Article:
practically empty highways. Provincial Civil Service officers saw a fair amount
of road on their ‘inspection’ tours to places not yet connected by
rail, and lodged in ‘dak’ or ‘inspection’ bungalows
built for that purpose. These once splendid mansions, alike in their sprawling
colonial isolation, all featured mirrored hat-stands and battered cane furniture
on gloomy, pillared verandahs overlooking unkempt gardens and lawns. And I still
know the smell of those places: the musty drawing rooms (I always puzzled over
why they are called ‘drawing’ rooms—until a chance visit to
Blair Castle in Pitlochry explained it; they were the rooms ladies would
‘withdraw’ to while the men drank their brandy and threw bread rolls
at each other) with the then ubiquitous mounted- head tiger/leopard skins strung
over dead fireplaces, ancient copies of
Reader’s Digest
undusted mantels. Insipid food in cavernous dining rooms with Ammi not cooking
or serving, and looking pretty unsure about it all. The odour of damp and
peeling plaster everywhere, and fetid air in the thickly curtained bedrooms.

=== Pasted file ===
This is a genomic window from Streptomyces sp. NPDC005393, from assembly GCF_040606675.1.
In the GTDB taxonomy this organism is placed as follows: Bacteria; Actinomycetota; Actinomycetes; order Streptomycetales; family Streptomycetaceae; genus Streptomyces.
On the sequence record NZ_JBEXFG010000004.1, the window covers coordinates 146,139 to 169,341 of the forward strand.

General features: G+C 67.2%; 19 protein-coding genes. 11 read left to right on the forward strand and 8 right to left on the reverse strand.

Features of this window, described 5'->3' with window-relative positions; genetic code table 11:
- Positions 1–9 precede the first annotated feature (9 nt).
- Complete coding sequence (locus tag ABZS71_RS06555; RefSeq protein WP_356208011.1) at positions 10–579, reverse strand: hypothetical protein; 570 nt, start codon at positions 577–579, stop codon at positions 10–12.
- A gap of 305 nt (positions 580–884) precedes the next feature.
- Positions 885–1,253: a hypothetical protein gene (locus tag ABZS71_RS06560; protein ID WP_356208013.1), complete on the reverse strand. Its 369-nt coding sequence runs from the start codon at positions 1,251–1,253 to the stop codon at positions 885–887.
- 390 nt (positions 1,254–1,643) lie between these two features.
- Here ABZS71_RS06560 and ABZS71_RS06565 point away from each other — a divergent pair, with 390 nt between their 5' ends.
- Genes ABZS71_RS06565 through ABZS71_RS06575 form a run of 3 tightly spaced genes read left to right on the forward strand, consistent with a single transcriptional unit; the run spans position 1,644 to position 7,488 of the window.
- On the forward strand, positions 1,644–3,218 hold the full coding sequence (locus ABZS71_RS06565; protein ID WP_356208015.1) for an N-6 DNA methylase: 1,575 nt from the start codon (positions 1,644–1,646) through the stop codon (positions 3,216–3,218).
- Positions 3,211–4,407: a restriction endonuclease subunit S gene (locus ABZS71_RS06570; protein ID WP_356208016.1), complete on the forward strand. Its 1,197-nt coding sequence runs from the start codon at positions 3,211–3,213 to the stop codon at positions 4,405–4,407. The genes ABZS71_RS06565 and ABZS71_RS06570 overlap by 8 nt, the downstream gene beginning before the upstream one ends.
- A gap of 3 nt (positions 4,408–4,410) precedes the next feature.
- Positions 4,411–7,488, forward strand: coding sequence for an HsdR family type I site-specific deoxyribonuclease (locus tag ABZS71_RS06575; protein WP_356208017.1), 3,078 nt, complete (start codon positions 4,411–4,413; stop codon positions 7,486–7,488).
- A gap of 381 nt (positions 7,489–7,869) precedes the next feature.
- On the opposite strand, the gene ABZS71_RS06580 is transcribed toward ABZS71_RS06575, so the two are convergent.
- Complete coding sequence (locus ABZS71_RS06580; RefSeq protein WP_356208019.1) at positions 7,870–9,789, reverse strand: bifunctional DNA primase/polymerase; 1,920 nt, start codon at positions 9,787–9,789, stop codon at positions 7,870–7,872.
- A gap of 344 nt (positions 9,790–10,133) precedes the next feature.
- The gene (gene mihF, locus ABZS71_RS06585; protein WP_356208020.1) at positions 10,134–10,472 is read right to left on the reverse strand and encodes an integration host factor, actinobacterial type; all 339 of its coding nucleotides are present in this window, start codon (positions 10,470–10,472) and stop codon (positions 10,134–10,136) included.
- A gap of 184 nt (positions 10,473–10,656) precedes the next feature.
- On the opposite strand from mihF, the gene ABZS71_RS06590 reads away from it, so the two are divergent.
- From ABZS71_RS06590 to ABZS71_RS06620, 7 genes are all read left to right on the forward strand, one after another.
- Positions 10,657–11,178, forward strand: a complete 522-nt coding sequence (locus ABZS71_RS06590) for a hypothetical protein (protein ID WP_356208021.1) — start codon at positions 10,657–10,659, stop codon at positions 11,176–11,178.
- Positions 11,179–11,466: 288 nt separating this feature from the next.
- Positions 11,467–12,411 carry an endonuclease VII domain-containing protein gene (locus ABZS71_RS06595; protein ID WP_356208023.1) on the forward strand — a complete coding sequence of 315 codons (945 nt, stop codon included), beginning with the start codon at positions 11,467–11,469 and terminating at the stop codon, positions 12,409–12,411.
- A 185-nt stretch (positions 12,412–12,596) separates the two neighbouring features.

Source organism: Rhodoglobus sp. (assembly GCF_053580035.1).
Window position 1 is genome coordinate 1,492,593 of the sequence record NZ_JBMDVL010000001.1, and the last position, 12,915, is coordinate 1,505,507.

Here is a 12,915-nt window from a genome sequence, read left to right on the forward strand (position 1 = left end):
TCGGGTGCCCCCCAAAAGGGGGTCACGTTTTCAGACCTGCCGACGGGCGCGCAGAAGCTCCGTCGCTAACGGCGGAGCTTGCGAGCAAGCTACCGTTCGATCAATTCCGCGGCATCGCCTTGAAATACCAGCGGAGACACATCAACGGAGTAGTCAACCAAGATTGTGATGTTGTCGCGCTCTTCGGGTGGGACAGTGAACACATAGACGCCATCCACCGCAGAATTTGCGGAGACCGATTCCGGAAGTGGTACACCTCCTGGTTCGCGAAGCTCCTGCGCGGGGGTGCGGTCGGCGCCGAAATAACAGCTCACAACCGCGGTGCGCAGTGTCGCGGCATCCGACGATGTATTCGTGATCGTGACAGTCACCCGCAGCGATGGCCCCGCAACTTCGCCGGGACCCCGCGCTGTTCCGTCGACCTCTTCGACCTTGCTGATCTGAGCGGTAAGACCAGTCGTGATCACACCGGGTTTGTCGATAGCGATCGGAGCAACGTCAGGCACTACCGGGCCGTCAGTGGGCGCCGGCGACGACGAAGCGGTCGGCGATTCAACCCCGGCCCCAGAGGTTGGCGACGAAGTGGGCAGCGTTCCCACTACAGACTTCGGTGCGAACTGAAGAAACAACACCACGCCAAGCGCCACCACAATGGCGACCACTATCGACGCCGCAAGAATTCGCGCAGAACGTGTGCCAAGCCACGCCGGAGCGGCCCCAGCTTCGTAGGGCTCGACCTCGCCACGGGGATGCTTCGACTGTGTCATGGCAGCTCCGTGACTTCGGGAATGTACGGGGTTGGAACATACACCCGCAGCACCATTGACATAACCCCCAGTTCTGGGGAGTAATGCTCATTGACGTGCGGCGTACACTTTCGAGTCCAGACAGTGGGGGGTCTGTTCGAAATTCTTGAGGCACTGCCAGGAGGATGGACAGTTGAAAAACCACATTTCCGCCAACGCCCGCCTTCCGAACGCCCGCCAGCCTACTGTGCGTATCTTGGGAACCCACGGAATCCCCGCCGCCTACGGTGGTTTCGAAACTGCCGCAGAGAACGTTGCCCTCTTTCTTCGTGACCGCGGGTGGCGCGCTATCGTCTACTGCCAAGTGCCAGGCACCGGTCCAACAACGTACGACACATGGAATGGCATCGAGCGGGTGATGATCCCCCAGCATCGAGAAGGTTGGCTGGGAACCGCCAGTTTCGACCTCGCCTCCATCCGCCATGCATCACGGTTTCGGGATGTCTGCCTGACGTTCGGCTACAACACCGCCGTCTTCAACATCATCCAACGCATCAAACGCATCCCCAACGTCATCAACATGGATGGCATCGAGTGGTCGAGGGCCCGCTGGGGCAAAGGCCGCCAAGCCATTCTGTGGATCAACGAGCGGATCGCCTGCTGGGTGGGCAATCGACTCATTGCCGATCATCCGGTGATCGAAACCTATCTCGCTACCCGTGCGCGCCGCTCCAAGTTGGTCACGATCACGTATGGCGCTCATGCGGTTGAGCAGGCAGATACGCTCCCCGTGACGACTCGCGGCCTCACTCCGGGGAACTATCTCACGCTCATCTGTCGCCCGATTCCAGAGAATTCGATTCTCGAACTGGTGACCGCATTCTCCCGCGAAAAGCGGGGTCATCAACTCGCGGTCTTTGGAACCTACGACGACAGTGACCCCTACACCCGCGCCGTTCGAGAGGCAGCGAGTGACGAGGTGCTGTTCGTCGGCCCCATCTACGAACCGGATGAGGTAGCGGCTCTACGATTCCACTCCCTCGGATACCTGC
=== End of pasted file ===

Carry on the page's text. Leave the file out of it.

There were also frequent transfers from town to town in UP necessitating long
train journeys, always including endless hours of sitting on our luggage at
strangely deserted railway stations awaiting our connection.

The earliest thing I can recall
doing is sitting in someone’s (not either of my parents’) lap and
watching a performance which I couldn’t identify then and still
can’t, but which was probably a ‘nautanki’ by an itinerant
theatre troupe, or a Ram Leela, the kind of show performed in the open or in
makeshift tents. What has stayed burned into my mind is the thickly painted face
of a person up there I got mesmerized by— dancing on top of a very high